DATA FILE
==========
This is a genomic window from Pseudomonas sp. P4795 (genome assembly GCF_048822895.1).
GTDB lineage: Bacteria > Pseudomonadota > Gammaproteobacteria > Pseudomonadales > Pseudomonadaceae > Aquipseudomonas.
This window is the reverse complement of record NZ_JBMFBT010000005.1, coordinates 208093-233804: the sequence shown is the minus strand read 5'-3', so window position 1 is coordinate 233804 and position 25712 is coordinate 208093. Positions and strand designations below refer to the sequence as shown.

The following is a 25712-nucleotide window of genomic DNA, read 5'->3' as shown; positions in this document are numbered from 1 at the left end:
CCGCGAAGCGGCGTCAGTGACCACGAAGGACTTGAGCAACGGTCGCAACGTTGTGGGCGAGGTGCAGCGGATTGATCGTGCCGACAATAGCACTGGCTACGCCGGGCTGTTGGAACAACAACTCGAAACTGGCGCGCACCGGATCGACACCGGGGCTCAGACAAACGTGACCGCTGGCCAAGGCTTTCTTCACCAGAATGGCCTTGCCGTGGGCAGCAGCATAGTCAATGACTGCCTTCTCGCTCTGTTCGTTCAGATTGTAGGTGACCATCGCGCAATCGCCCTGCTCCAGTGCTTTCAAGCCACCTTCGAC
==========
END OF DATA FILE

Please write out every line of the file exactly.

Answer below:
This is a genomic window from Pseudomonas sp. P4795 (genome assembly GCF_048822895.1).
GTDB lineage: Bacteria > Pseudomonadota > Gammaproteobacteria > Pseudomonadales > Pseudomonadaceae > Aquipseudomonas.
This window is the reverse complement of record NZ_JBMFBT010000005.1, coordinates 208093-233804: the sequence shown is the minus strand read 5'-3', so window position 1 is coordinate 233804 and position 25712 is coordinate 208093. Positions and strand designations below refer to the sequence as shown.

The following is a 25712-nucleotide window of genomic DNA, read 5'->3' as shown; positions in this document are numbered from 1 at the left end:
CCGCGAAGCGGCGTCAGTGACCACGAAGGACTTGAGCAACGGTCGCAACGTTGTGGGCGAGGTGCAGCGGATTGATCGTGCCGACAATAGCACTGGCTACGCCGGGCTGTTGGAACAACAACTCGAAACTGGCGCGCACCGGATCGACACCGGGGCTCAGACAAACGTGACCGCTGGCCAAGGCTTTCTTCACCAGAATGGCCTTGCCGTGGGCAGCAGCATAGTCAATGACTGCCTTCTCGCTCTGTTCGTTCAGATTGTAGGTGACCATCGCGCAATCGCCCTGCTCCAGTGCTTTCAAGCCACCTTCGAC